Static and Dynamic IP Routers
For IP routing between routers to occur efficiently in the IP internetwork, routers must have explicit knowledge of remote network IDs or be properly configured with a default route. On large IP internetworks, one of the challenges faced by network administrators is how to maintain the routing tables on their IP routers so that IP traffic flow is traveling the best path and is fault tolerant.
There are two ways of maintaining routing table entries on IP routers:
Manually—Static IP routers have routing tables that do not change unless manually changed by a network administrator.
Static routing relies on the manual administration of the routing table. Remote network IDs are not discovered by static routers and must be manually configured. Static routers are not fault tolerant. If a static router goes down, neighboring routers do not sense the fault and inform other routers.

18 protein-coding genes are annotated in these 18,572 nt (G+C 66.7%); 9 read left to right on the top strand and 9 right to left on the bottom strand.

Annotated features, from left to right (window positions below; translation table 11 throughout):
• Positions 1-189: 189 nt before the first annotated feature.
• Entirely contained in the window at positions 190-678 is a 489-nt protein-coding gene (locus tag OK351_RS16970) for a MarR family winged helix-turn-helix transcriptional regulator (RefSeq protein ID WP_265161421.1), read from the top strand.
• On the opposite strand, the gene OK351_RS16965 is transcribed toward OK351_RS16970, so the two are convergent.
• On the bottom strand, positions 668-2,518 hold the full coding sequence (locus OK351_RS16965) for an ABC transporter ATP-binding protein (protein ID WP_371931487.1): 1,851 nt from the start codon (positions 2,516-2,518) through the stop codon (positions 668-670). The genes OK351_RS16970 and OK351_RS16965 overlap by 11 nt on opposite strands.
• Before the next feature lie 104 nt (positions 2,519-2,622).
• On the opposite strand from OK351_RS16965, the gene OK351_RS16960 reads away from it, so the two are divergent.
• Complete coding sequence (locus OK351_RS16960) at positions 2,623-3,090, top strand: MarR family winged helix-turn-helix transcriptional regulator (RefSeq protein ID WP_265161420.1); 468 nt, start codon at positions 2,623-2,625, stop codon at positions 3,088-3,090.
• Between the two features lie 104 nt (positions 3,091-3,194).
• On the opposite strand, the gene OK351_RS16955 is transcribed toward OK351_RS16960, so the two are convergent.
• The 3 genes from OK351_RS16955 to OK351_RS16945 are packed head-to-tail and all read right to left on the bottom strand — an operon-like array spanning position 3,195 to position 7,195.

Automatically—Dynamic IP routers have routing tables that change automatically based on the communication of routing information with other routers.
Dynamic routing employs the use of routing protocols, such as Routing Information Protocol (RIP) and Open Shortest Path First (OSPF), to dynamically update the routing table through the exchange of routing information between routers. Remote network IDs are discovered by dynamic routers and automatically entered into the routing table. Dynamic routers are fault tolerant. If a dynamic router goes down, the fault is sensed by neighboring routers who propagate the changed routing information to the other routers in the internetwork.
For more information about routing principles, see "Unicast Routing Overview" in the Windows 2000 Internetworking Guide . For more information about IP routing protocols, see "Unicast IP Routing" in the Windows 2000 Internetworking Guide .